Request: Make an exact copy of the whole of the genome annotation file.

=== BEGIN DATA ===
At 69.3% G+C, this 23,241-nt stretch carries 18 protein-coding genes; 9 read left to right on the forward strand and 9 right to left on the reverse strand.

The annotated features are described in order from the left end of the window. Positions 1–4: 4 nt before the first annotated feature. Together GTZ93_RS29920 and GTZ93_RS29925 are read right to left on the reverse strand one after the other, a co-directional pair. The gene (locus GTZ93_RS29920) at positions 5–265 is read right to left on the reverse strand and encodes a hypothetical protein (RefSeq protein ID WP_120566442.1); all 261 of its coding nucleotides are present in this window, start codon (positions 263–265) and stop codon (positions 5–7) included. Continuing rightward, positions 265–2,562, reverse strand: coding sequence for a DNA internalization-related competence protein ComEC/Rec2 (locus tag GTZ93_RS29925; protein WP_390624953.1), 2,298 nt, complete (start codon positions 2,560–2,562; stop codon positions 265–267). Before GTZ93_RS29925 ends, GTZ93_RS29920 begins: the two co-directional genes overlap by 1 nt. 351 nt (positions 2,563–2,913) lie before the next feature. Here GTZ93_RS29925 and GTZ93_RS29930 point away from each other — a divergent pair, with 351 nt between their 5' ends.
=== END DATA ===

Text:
At 69.3% G+C, this 23,241-nt stretch carries 18 protein-coding genes; 9 read left to right on the forward strand and 9 right to left on the reverse strand.

The annotated features are described in order from the left end of the window. Positions 1–4: 4 nt before the first annotated feature. Together GTZ93_RS29920 and GTZ93_RS29925 are read right to left on the reverse strand one after the other, a co-directional pair. The gene (locus GTZ93_RS29920) at positions 5–265 is read right to left on the reverse strand and encodes a hypothetical protein (RefSeq protein ID WP_120566442.1); all 261 of its coding nucleotides are present in this window, start codon (positions 263–265) and stop codon (positions 5–7) included. Continuing rightward, positions 265–2,562, reverse strand: coding sequence for a DNA internalization-related competence protein ComEC/Rec2 (locus tag GTZ93_RS29925; protein WP_390624953.1), 2,298 nt, complete (start codon positions 2,560–2,562; stop codon positions 265–267). Before GTZ93_RS29925 ends, GTZ93_RS29920 begins: the two co-directional genes overlap by 1 nt. 351 nt (positions 2,563–2,913) lie before the next feature. Here GTZ93_RS29925 and GTZ93_RS29930 point away from each other — a divergent pair, with 351 nt between their 5' ends.